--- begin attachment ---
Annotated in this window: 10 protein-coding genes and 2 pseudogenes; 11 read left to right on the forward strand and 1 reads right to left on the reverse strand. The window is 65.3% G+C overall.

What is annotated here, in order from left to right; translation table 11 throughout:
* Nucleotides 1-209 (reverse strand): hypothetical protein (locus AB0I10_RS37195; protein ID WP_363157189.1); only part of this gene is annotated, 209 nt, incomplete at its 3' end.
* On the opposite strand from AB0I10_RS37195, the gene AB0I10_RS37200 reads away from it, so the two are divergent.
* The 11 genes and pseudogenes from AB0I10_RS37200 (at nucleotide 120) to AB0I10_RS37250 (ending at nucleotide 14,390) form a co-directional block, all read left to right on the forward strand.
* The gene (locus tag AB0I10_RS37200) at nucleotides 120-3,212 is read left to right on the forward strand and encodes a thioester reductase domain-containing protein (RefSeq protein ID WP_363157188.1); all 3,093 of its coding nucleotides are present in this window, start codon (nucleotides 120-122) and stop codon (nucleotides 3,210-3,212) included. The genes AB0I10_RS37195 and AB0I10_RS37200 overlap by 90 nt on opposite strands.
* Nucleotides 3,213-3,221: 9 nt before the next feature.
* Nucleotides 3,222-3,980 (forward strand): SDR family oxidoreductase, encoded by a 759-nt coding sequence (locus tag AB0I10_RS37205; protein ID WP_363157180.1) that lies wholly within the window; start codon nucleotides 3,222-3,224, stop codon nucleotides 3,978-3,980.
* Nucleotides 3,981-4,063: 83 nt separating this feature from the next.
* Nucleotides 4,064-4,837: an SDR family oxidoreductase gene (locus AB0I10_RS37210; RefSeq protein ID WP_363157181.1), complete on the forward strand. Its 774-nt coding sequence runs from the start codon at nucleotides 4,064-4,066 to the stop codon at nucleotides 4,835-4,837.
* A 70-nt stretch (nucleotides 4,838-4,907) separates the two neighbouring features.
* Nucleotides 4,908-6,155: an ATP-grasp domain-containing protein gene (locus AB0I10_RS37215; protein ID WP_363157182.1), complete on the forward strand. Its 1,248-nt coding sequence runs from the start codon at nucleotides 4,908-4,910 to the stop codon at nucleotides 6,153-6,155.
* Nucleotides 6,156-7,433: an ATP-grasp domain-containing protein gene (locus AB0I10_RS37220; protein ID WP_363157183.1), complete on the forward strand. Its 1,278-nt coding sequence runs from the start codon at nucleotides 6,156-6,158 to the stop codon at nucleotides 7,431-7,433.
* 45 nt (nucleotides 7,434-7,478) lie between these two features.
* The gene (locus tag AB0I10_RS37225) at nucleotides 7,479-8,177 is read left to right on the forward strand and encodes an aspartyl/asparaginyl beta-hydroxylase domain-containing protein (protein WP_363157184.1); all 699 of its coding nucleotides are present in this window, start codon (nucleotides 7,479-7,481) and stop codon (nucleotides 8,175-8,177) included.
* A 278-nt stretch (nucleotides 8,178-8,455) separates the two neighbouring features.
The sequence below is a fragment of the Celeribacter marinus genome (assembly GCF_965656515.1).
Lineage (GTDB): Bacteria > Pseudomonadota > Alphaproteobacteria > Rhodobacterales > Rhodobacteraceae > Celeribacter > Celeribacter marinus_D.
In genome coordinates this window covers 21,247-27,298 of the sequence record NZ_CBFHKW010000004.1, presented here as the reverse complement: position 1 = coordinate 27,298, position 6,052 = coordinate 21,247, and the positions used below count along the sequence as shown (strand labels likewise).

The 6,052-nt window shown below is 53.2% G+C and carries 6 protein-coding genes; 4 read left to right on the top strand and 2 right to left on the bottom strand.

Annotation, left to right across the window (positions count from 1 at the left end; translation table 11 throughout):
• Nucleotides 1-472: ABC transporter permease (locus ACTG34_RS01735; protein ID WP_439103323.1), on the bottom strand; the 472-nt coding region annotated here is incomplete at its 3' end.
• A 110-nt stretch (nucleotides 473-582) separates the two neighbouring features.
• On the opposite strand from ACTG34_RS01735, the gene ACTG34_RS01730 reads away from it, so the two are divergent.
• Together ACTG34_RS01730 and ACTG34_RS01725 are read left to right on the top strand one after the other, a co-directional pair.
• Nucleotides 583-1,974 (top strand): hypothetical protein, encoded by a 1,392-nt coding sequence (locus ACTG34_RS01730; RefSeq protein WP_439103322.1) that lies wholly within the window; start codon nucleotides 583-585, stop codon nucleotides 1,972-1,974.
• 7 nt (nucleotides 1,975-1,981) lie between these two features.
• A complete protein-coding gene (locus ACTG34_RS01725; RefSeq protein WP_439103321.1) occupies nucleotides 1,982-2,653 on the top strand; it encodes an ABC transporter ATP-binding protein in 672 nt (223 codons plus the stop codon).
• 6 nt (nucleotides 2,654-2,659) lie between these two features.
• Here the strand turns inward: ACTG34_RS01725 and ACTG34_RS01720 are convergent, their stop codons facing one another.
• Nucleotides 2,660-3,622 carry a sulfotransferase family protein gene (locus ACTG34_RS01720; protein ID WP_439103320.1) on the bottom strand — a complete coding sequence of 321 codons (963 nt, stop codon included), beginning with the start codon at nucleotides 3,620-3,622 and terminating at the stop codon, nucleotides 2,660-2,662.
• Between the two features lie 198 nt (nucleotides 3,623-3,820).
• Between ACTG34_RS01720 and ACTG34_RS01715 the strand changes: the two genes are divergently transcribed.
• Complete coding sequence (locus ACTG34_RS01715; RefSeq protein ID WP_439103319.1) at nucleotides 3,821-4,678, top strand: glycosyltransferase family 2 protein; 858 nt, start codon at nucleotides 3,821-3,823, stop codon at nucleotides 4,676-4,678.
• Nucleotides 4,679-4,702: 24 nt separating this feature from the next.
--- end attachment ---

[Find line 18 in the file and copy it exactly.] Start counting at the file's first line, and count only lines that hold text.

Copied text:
Lineage (GTDB): Bacteria > Pseudomonadota > Alphaproteobacteria > Rhodobacterales > Rhodobacteraceae > Celeribacter > Celeribacter marinus_D.